Facilitating a team retreat the other day and I shared, "The King has every right to leave the castle and head off into battle. But when they do, they put the kingdom at risk."
"That's cool Vince. What are you talking about?" the group asked.
Let's unpack this a bit. When I think of all the great stories of knights and castles and courts and ladies, there are always certain characters that show up. The King... The Warrior... The Lover... the Wizard... and what I've learned is that these characters (or archetypes) have a certain place in each of us right here right now. We each have an "Inner King" and an "Inner Warrior" and I believe it serves us well to get to know these parts.
So, when I think about the "King" in me (or the "Sovereign"), I am thinking about that part of me that holds, comforts, initiates, and decides things. That's what Kings do! I need my "Inner Sovereign" to be online and not get too caught up in the day to day grind of what's in front of me at this moment. I need my Inner King to hold the balance between protecting and expanding my life.
And so, going back into many of the ancient stories, when the King leaves the castle bad stuff happens. Evil wizards take over. Lovers swoop in and wreak havoc. Warriors raid and take their plunder. Things run amok.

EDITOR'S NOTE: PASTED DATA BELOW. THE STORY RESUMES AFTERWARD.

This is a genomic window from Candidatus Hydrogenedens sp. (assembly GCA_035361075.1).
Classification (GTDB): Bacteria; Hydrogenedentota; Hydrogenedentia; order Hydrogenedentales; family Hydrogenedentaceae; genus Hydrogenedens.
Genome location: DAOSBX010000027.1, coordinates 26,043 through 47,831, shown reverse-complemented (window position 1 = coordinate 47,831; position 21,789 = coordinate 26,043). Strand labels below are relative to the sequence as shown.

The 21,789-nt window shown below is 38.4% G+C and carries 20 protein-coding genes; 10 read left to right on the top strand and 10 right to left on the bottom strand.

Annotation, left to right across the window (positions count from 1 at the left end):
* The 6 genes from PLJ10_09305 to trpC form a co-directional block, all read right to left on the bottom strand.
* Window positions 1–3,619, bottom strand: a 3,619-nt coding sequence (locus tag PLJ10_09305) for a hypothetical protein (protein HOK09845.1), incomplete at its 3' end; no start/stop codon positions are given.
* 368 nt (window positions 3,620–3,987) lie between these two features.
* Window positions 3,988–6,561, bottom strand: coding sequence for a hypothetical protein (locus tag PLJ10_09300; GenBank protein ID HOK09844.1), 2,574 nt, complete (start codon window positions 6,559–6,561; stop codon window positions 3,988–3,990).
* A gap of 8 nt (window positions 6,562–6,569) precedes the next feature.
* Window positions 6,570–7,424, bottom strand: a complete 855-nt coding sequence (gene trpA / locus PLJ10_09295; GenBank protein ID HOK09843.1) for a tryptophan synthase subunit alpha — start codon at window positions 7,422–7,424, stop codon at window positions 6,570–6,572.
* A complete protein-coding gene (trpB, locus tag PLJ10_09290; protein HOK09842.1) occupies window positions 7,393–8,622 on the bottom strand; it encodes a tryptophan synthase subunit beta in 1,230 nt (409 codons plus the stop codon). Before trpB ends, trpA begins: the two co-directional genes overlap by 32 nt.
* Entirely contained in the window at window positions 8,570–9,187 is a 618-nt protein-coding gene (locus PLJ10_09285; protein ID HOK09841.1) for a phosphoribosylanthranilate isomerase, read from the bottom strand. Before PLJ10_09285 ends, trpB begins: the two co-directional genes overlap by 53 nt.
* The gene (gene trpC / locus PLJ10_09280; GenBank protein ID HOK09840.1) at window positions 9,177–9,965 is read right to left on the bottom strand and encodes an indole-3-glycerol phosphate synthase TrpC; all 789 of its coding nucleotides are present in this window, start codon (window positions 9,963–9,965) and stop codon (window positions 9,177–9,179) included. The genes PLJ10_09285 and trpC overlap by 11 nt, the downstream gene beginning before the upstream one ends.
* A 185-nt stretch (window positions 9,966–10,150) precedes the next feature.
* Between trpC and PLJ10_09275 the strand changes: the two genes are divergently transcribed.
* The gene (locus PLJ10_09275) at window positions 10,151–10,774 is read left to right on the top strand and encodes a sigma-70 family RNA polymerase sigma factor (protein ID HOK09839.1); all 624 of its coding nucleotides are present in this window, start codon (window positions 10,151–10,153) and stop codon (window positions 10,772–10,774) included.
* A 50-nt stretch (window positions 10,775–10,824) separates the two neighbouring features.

"Okay. Keep going," they said. "And help us see what this has to do with our CEO?"
Think about the role of the CEO. The CEO's role is to initiate, decide, align with purpose, comfort and celebrate... in short... a lot like the sovereign of days gone by. But, before you go bowing and scraping to your CEO, let the metaphor just land on the governance role of the King... not the royal pomp bit.
Often, the CEO was the best damn Sales Manager this company ever knew. Or the best CFO. Or, the best COO back in the day. So, it is no surprise that the CEO might have something to say about those roles now. About how things should be done. But, the CEO's job is not to direct activity. It is to define outcomes. It's up to today's hot shot Sales Manager to figure out the way to hit the outcome. That's why he or she is the hot shot sales manager. If the CEO defines the activity for the hot shot, well, the hot shot likely isn't all that hot. He or she is just creating a dependency on the CEO... which drains energy and risks keeping the CEO from focusing on the more important issues of stewarding, protecting and advancing the broader work of the enterprise.
"Wow. We get it. But really, there will be no bowing to the CEO, correct?"